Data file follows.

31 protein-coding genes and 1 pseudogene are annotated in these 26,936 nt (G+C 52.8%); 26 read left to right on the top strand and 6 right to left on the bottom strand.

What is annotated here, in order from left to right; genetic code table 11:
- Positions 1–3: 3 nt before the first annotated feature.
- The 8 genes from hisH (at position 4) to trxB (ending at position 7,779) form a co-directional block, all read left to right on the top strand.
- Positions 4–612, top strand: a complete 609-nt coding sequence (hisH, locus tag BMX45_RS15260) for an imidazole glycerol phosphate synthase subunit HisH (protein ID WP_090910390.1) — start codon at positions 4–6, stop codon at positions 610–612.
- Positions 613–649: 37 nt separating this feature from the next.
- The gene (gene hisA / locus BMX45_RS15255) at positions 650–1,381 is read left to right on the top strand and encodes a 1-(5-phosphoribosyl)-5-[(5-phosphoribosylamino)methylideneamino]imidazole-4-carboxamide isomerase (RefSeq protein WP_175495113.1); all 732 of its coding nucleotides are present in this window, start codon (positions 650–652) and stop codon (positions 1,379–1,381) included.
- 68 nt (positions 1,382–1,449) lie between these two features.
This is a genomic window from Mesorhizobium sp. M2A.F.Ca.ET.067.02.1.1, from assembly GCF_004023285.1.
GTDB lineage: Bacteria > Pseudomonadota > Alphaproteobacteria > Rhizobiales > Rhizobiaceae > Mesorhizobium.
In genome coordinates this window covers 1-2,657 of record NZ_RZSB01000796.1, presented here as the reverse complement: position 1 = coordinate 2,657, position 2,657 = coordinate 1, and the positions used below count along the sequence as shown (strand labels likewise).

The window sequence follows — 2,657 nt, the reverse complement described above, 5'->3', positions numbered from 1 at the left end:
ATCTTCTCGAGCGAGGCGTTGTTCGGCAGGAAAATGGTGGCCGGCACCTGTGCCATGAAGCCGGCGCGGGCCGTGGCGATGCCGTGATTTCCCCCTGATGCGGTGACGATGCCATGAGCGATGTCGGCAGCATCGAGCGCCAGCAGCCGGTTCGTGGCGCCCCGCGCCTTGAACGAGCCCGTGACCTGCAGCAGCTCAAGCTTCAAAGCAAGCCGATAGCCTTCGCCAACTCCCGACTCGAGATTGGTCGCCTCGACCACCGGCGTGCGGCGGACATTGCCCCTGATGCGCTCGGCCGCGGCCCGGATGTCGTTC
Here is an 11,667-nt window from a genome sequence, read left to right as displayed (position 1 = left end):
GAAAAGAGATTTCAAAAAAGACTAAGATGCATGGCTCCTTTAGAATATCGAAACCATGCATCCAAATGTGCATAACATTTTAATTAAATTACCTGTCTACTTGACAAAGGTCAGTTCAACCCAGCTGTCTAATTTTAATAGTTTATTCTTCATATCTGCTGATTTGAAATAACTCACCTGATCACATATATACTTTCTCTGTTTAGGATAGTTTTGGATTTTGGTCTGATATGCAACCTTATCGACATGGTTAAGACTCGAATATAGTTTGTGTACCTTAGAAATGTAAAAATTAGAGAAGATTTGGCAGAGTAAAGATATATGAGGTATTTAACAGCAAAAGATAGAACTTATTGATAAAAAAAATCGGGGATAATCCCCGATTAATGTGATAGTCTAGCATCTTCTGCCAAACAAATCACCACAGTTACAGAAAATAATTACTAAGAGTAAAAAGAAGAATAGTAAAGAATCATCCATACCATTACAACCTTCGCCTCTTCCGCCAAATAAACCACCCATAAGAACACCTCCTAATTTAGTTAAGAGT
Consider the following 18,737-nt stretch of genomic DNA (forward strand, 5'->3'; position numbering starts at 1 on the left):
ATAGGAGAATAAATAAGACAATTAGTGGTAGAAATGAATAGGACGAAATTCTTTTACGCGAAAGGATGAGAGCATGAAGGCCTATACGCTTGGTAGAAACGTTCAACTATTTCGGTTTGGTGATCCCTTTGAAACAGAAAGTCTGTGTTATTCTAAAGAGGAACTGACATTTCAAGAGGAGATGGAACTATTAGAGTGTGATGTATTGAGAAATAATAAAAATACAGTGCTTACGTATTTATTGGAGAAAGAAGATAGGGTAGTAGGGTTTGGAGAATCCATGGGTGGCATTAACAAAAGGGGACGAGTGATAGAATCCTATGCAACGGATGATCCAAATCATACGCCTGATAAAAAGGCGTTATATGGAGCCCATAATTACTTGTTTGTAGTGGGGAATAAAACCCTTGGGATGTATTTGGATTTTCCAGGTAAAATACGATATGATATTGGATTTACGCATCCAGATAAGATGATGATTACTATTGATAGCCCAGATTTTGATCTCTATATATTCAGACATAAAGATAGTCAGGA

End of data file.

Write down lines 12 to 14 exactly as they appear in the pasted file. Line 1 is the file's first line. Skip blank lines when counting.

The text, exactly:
The window sequence follows — 2,657 nt, the reverse complement described above, 5'->3', positions numbered from 1 at the left end:
ATCTTCTCGAGCGAGGCGTTGTTCGGCAGGAAAATGGTGGCCGGCACCTGTGCCATGAAGCCGGCGCGGGCCGTGGCGATGCCGTGATTTCCCCCTGATGCGGTGACGATGCCATGAGCGATGTCGGCAGCATCGAGCGCCAGCAGCCGGTTCGTGGCGCCCCGCGCCTTGAACGAGCCCGTGACCTGCAGCAGCTCAAGCTTCAAAGCAAGCCGATAGCCTTCGCCAACTCCCGACTCGAGATTGGTCGCCTCGACCACCGGCGTGCGGCGGACATTGCCCCTGATGCGCTCGGCCGCGGCCCGGATGTCGTTC
Here is an 11,667-nt window from a genome sequence, read left to right as displayed (position 1 = left end):